Issues in Healthcare and Pharmacology for Vulnerable Populations
Special issue call for papers from International Journal of Pharmaceutical and Healthcare Marketing
Vulnerability to health care quality problems can be due to a combination of underlying reasons, including those pertaining to financial circumstances or place of residence; health, age, or functional or developmental status; or ability to communicate effectively. Other personal characteristics, such as race, ethnicity, and sex can also be associated with differential experiences in obtaining quality health care. Furthermore, characteristics of the evolving health system can interact with personal characteristics to contribute to vulnerability. Understanding the underlying sources of vulnerability is critical, not only because of the need to influence the development of targeted quality improvement efforts, but also because addressing the problems vulnerable groups encounter requires coordinated efforts throughout the health system. In particular, populations vulnerable to health care quality problems need to be accounted for in the design of effective systems for health care delivery, the choice of appropriate health care quality measures, and the adaptation of effective communication and education strategies.
Vulnerable populations require special attention in the design of health care quality measurement strategies for three distinct reasons. First, a focus on the quality of care experienced by vulnerable populations could provide new insight into health system problems or identification of problems that otherwise could go undetected. Second, some vulnerable groups are underserved or lack service all together, thus it is important to understand the barriers they face. The same factors that contribute to their vulnerability can also affect their ability to safeguard their own needs and interests adequately. Third, for a variety of technical and other reasons, poor communications with vulnerable populations exasperates the problems.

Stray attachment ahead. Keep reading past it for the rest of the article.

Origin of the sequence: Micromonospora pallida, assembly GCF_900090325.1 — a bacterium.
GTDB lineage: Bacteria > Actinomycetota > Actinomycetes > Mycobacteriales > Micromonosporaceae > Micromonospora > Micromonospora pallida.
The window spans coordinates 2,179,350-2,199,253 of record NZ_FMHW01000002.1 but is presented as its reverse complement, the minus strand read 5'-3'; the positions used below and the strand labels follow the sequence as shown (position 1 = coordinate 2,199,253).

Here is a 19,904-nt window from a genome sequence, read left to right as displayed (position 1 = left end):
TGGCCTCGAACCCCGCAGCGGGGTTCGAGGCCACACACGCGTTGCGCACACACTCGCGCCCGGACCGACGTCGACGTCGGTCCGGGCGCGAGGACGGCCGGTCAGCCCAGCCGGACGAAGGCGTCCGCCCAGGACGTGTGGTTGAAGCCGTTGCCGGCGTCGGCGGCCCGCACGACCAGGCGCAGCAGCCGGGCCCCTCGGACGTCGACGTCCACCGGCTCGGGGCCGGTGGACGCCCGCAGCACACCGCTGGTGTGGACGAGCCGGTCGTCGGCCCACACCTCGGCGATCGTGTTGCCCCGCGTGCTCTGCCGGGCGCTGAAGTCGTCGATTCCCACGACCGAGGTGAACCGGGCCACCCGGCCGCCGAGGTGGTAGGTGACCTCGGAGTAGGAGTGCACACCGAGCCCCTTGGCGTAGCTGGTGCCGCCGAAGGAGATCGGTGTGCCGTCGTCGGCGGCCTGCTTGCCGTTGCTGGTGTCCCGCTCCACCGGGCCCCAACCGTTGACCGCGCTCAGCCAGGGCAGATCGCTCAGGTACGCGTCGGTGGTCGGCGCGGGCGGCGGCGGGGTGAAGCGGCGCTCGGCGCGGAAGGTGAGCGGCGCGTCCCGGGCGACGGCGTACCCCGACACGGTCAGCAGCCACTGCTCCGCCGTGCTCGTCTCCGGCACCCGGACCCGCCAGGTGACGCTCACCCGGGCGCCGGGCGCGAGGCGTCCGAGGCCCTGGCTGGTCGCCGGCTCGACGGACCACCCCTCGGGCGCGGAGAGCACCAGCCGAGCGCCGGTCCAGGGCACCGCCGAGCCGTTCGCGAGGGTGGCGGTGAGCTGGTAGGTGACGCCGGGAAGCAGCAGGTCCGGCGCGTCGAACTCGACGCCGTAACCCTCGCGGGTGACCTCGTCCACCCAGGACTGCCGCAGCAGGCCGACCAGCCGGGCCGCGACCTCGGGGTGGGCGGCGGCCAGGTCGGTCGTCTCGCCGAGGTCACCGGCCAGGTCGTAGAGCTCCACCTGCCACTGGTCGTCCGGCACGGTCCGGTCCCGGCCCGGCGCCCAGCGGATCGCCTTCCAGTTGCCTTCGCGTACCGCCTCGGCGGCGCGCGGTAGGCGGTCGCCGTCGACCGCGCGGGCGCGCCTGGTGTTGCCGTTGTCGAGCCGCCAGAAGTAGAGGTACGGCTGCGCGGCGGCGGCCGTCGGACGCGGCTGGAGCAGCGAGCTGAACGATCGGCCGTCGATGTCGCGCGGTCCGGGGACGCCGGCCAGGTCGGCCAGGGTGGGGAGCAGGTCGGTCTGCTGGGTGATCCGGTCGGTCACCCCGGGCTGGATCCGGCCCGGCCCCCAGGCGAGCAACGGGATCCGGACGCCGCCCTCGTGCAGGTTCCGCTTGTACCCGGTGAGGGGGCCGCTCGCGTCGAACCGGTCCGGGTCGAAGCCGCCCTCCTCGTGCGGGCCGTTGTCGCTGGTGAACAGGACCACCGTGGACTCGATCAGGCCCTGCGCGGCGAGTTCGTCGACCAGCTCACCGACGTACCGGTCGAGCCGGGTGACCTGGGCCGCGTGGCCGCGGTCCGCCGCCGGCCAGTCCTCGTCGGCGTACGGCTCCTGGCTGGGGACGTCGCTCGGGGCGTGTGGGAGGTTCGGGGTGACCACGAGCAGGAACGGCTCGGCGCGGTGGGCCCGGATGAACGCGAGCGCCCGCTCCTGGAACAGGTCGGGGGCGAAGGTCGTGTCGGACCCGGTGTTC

All papers should look at these vulnerability issues and have a strong marketing or management perspective and will need to make a distinct contribution to the emerging research on the pharmaceutical and healthcare sectors. Empirical research, conceptual papers, literature reviews, case studies, quantitative models, qualitative studies, and pedagogical innovations (syllabus development) are all welcome. Papers can adopt a historical perspective, a current perspective or a future perspective.
Below is a list of topics that are consistent with the scope of the special issue, but other relevant topics are also welcome:
• Ageing population issues
• Healthcare issues in rural areas
• Pharmacology issues in rural areas
• New business models for addressing issues of vulnerable populations
• Disruptive innovations as solutions for vulnerable populations
• Public policy initiatives
• Patient education
• Marketing and communication strategies specific to vulnerable populations
Submission Procedures for Prospective Authors
We welcome submissions that clearly focus on the needs of industry and provide robust theoretical foundations integrated with empirical studies. These include but are not limited to new frameworks using multidisciplinary and interdisciplinary explanations. We are particularly interested in research that analyses issues in healthcare and pharmacology that are focused on vulnerable populations. Submitted papers should not have been previously published nor be currently under consideration for publication elsewhere. Full papers must be submitted by December 1, 2016 through ScholarOne Manuscripts, the online submission and peer review system at: https://mc.manuscriptcentral.com/ijphm. Please select the correct issue to submit to: "Issues in Healthcare and Pharmacology for Vulnerable Populations". For more details and manuscript guidelines, please visit the official website at:
Each paper submitted to this special issue is subject to the following review procedures:
1. It will be reviewed by the guest editors for general suitability for this special issue.
2. If found suitable, reviewers will be selected for a double-blind review process.
3. Based on the reviewers' recommendation, the guest editors and the Editor-in-Chief will decide whether the particular submission should be accepted as it is, revised and re-submitted, or rejected.
4. The complete review cycle will be 16 weeks or less.
FULL Paper Submissions: December 1, 2016
Revisions and Decisions: January – February 2017
Publication: June 2017
J. Michael Weber
Professor of Marketing and Associate Dean
Stetson School of Business and Economics
James L. Oakley
Associate Professor of Marketing
College of Business
Editor in Chief
Professor and Dean
College of Business
Clayton State University